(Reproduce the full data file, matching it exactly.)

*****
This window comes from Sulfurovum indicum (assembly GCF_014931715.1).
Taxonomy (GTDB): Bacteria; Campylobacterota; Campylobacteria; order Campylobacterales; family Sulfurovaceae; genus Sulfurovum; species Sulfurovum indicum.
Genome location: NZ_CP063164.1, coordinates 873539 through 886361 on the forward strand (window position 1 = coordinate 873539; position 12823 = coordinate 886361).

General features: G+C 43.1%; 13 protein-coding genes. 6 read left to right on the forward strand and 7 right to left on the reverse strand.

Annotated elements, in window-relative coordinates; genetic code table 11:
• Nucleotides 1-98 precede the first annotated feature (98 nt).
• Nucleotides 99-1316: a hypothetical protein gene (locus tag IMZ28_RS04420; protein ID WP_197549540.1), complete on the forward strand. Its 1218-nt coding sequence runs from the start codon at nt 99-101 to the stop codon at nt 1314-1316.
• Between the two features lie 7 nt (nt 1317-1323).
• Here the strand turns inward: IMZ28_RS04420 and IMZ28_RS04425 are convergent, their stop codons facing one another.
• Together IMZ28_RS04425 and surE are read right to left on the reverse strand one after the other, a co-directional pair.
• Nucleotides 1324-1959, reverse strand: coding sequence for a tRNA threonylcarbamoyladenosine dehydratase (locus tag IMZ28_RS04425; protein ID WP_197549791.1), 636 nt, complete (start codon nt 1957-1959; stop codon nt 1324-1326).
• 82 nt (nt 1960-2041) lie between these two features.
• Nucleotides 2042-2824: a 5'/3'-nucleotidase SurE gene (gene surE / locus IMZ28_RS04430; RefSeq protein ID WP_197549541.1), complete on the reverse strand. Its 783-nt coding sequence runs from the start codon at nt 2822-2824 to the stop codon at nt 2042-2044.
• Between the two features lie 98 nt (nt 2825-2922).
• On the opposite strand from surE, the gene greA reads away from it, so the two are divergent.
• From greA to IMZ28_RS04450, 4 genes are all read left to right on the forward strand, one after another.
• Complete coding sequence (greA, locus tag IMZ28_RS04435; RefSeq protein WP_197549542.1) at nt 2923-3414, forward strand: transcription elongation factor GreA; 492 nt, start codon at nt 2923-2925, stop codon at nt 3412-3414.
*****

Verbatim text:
This window comes from Sulfurovum indicum (assembly GCF_014931715.1).
Taxonomy (GTDB): Bacteria; Campylobacterota; Campylobacteria; order Campylobacterales; family Sulfurovaceae; genus Sulfurovum; species Sulfurovum indicum.
Genome location: NZ_CP063164.1, coordinates 873539 through 886361 on the forward strand (window position 1 = coordinate 873539; position 12823 = coordinate 886361).

General features: G+C 43.1%; 13 protein-coding genes. 6 read left to right on the forward strand and 7 right to left on the reverse strand.

Annotated elements, in window-relative coordinates; genetic code table 11:
• Nucleotides 1-98 precede the first annotated feature (98 nt).
• Nucleotides 99-1316: a hypothetical protein gene (locus tag IMZ28_RS04420; protein ID WP_197549540.1), complete on the forward strand. Its 1218-nt coding sequence runs from the start codon at nt 99-101 to the stop codon at nt 1314-1316.
• Between the two features lie 7 nt (nt 1317-1323).
• Here the strand turns inward: IMZ28_RS04420 and IMZ28_RS04425 are convergent, their stop codons facing one another.
• Together IMZ28_RS04425 and surE are read right to left on the reverse strand one after the other, a co-directional pair.
• Nucleotides 1324-1959, reverse strand: coding sequence for a tRNA threonylcarbamoyladenosine dehydratase (locus tag IMZ28_RS04425; protein ID WP_197549791.1), 636 nt, complete (start codon nt 1957-1959; stop codon nt 1324-1326).
• 82 nt (nt 1960-2041) lie between these two features.
• Nucleotides 2042-2824: a 5'/3'-nucleotidase SurE gene (gene surE / locus IMZ28_RS04430; RefSeq protein ID WP_197549541.1), complete on the reverse strand. Its 783-nt coding sequence runs from the start codon at nt 2822-2824 to the stop codon at nt 2042-2044.
• Between the two features lie 98 nt (nt 2825-2922).
• On the opposite strand from surE, the gene greA reads away from it, so the two are divergent.
• From greA to IMZ28_RS04450, 4 genes are all read left to right on the forward strand, one after another.
• Complete coding sequence (greA, locus tag IMZ28_RS04435; RefSeq protein WP_197549542.1) at nt 2923-3414, forward strand: transcription elongation factor GreA; 492 nt, start codon at nt 2923-2925, stop codon at nt 3412-3414.